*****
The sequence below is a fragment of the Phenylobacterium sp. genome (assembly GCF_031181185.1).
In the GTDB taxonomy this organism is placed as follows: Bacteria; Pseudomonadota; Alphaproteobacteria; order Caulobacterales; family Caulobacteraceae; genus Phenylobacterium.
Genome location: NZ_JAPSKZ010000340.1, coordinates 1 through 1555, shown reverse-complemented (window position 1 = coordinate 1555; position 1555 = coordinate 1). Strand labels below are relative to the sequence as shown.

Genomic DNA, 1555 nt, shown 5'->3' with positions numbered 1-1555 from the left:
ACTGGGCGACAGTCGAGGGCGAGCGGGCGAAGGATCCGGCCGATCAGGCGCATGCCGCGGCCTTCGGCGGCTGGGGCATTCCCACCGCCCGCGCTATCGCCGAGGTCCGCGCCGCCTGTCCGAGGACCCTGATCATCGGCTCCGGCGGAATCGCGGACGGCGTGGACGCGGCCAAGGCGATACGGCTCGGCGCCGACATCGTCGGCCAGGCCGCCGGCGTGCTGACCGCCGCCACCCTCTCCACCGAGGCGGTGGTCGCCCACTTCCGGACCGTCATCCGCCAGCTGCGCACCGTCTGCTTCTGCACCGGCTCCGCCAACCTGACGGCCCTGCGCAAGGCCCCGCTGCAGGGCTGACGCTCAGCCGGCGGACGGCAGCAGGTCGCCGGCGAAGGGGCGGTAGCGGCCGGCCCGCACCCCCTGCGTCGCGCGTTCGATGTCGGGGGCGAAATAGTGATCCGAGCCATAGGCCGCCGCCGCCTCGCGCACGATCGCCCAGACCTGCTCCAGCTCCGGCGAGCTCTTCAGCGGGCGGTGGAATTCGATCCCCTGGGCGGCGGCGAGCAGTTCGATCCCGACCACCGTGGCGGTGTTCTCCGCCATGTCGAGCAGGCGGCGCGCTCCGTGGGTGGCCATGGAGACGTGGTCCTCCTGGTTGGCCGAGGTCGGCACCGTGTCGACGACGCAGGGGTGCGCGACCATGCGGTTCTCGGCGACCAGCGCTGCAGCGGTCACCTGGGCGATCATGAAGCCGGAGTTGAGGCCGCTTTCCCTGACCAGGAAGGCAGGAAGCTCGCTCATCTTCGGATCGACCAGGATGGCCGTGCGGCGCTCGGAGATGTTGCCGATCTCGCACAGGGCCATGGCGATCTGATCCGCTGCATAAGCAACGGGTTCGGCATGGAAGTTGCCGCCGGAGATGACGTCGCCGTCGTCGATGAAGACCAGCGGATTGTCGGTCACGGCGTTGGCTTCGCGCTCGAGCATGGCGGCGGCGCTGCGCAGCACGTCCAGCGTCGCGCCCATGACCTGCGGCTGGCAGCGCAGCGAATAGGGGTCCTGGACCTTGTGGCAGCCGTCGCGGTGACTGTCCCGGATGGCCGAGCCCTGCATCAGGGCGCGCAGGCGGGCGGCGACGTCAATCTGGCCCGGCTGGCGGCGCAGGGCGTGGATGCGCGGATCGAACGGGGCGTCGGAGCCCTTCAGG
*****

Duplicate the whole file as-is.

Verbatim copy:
The sequence below is a fragment of the Phenylobacterium sp. genome (assembly GCF_031181185.1).
In the GTDB taxonomy this organism is placed as follows: Bacteria; Pseudomonadota; Alphaproteobacteria; order Caulobacterales; family Caulobacteraceae; genus Phenylobacterium.
Genome location: NZ_JAPSKZ010000340.1, coordinates 1 through 1555, shown reverse-complemented (window position 1 = coordinate 1555; position 1555 = coordinate 1). Strand labels below are relative to the sequence as shown.

Genomic DNA, 1555 nt, shown 5'->3' with positions numbered 1-1555 from the left:
ACTGGGCGACAGTCGAGGGCGAGCGGGCGAAGGATCCGGCCGATCAGGCGCATGCCGCGGCCTTCGGCGGCTGGGGCATTCCCACCGCCCGCGCTATCGCCGAGGTCCGCGCCGCCTGTCCGAGGACCCTGATCATCGGCTCCGGCGGAATCGCGGACGGCGTGGACGCGGCCAAGGCGATACGGCTCGGCGCCGACATCGTCGGCCAGGCCGCCGGCGTGCTGACCGCCGCCACCCTCTCCACCGAGGCGGTGGTCGCCCACTTCCGGACCGTCATCCGCCAGCTGCGCACCGTCTGCTTCTGCACCGGCTCCGCCAACCTGACGGCCCTGCGCAAGGCCCCGCTGCAGGGCTGACGCTCAGCCGGCGGACGGCAGCAGGTCGCCGGCGAAGGGGCGGTAGCGGCCGGCCCGCACCCCCTGCGTCGCGCGTTCGATGTCGGGGGCGAAATAGTGATCCGAGCCATAGGCCGCCGCCGCCTCGCGCACGATCGCCCAGACCTGCTCCAGCTCCGGCGAGCTCTTCAGCGGGCGGTGGAATTCGATCCCCTGGGCGGCGGCGAGCAGTTCGATCCCGACCACCGTGGCGGTGTTCTCCGCCATGTCGAGCAGGCGGCGCGCTCCGTGGGTGGCCATGGAGACGTGGTCCTCCTGGTTGGCCGAGGTCGGCACCGTGTCGACGACGCAGGGGTGCGCGACCATGCGGTTCTCGGCGACCAGCGCTGCAGCGGTCACCTGGGCGATCATGAAGCCGGAGTTGAGGCCGCTTTCCCTGACCAGGAAGGCAGGAAGCTCGCTCATCTTCGGATCGACCAGGATGGCCGTGCGGCGCTCGGAGATGTTGCCGATCTCGCACAGGGCCATGGCGATCTGATCCGCTGCATAAGCAACGGGTTCGGCATGGAAGTTGCCGCCGGAGATGACGTCGCCGTCGTCGATGAAGACCAGCGGATTGTCGGTCACGGCGTTGGCTTCGCGCTCGAGCATGGCGGCGGCGCTGCGCAGCACGTCCAGCGTCGCGCCCATGACCTGCGGCTGGCAGCGCAGCGAATAGGGGTCCTGGACCTTGTGGCAGCCGTCGCGGTGACTGTCCCGGATGGCCGAGCCCTGCATCAGGGCGCGCAGGCGGGCGGCGACGTCAATCTGGCCCGGCTGGCGGCGCAGGGCGTGGATGCGCGGATCGAACGGGGCGTCGGAGCCCTTCAGG